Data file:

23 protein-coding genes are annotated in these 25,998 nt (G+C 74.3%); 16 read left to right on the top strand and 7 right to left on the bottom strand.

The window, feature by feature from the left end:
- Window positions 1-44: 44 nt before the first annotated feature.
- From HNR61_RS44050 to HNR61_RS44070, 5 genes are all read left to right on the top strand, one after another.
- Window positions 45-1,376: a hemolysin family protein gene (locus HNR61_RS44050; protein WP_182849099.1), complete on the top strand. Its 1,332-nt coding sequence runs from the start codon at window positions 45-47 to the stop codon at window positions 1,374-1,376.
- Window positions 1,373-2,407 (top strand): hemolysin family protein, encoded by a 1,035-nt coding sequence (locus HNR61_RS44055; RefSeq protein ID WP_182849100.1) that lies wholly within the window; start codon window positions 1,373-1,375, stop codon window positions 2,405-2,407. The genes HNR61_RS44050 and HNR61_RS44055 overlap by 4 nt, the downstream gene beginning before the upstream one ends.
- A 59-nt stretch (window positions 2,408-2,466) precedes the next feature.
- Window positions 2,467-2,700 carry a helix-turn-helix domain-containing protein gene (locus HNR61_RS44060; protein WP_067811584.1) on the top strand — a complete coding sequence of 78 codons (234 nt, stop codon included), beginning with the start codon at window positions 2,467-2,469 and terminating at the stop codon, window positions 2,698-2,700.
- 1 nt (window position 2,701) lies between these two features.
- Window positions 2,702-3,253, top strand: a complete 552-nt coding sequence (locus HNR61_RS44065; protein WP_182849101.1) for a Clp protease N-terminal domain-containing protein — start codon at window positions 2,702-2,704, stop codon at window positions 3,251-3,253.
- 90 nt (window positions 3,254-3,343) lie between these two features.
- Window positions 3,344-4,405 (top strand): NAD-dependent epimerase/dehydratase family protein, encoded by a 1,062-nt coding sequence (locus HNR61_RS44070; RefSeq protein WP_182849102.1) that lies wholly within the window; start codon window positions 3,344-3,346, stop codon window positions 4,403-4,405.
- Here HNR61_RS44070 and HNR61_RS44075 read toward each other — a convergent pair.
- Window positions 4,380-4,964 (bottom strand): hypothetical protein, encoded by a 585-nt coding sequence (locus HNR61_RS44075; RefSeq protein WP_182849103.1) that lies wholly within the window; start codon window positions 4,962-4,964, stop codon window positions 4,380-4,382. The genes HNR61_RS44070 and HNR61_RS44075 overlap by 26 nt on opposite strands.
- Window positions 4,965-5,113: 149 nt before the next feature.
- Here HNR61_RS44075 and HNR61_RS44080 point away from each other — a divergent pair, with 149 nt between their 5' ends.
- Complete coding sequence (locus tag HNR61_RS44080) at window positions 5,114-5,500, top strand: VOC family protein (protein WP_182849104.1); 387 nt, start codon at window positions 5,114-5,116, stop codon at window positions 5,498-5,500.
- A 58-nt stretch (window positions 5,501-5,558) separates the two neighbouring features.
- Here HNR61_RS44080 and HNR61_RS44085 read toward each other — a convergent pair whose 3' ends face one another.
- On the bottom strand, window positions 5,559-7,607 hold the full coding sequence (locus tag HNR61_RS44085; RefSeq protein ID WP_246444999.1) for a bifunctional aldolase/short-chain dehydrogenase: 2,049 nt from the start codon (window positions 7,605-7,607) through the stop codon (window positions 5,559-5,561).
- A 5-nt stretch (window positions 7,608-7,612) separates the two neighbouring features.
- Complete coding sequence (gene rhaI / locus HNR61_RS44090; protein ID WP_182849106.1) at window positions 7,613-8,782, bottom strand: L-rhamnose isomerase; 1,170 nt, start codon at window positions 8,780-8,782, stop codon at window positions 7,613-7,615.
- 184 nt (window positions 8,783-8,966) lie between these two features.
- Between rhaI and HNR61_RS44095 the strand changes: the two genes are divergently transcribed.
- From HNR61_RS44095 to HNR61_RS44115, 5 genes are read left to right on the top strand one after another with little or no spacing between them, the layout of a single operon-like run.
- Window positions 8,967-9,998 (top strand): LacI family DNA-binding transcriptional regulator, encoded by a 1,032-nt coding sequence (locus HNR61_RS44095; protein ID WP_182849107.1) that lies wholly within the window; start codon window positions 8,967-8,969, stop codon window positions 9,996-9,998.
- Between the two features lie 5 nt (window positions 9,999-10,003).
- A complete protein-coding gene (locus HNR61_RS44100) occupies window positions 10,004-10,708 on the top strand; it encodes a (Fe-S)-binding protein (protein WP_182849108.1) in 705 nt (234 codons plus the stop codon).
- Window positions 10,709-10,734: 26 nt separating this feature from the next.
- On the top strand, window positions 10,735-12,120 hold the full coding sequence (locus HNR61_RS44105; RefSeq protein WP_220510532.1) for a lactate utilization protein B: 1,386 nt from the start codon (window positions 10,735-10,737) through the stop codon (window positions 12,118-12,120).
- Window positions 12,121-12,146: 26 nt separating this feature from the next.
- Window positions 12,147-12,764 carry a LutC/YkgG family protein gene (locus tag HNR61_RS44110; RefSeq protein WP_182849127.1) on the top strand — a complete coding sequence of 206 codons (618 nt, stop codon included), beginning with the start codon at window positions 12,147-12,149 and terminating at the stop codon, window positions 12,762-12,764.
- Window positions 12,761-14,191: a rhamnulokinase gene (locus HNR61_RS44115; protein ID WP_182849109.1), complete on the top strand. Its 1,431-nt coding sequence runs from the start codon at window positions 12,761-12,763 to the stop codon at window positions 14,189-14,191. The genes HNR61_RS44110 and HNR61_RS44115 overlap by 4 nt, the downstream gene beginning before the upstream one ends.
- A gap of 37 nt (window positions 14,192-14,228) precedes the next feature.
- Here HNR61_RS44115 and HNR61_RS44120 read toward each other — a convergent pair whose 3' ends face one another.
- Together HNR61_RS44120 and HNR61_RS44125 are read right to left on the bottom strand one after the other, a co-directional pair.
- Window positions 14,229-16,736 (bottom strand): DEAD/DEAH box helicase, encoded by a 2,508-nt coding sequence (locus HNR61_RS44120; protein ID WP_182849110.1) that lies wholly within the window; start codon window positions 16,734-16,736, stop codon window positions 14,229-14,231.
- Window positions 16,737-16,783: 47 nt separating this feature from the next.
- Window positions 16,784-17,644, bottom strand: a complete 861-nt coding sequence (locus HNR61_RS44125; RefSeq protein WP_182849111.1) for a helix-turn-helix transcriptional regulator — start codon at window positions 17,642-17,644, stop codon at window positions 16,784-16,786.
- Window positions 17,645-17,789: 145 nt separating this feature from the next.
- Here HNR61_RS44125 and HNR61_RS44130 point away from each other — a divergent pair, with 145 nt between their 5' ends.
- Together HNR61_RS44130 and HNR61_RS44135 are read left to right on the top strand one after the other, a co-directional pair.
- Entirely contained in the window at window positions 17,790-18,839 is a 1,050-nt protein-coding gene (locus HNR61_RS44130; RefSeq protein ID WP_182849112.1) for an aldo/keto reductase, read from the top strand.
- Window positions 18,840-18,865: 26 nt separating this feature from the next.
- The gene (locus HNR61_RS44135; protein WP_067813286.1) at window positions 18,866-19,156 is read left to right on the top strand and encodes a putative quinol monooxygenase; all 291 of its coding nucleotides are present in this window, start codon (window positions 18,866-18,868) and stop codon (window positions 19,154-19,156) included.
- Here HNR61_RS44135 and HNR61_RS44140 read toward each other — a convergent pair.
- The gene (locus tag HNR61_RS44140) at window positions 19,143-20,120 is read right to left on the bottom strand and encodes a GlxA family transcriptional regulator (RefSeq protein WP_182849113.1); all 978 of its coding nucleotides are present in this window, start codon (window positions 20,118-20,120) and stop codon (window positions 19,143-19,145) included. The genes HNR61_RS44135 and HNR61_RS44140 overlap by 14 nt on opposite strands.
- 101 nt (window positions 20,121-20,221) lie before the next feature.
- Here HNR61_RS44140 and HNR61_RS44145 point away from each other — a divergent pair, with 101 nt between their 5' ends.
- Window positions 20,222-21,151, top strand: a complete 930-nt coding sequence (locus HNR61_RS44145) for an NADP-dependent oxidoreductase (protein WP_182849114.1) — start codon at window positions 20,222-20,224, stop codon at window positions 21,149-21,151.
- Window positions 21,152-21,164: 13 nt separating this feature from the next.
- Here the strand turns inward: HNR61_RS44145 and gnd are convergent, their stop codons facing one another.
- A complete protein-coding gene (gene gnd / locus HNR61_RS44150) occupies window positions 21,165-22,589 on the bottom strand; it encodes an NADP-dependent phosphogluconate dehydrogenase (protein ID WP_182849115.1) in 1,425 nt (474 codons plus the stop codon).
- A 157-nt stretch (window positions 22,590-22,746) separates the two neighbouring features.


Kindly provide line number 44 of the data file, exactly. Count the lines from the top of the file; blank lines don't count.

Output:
- Window positions 18,840-18,865: 26 nt separating this feature from the next.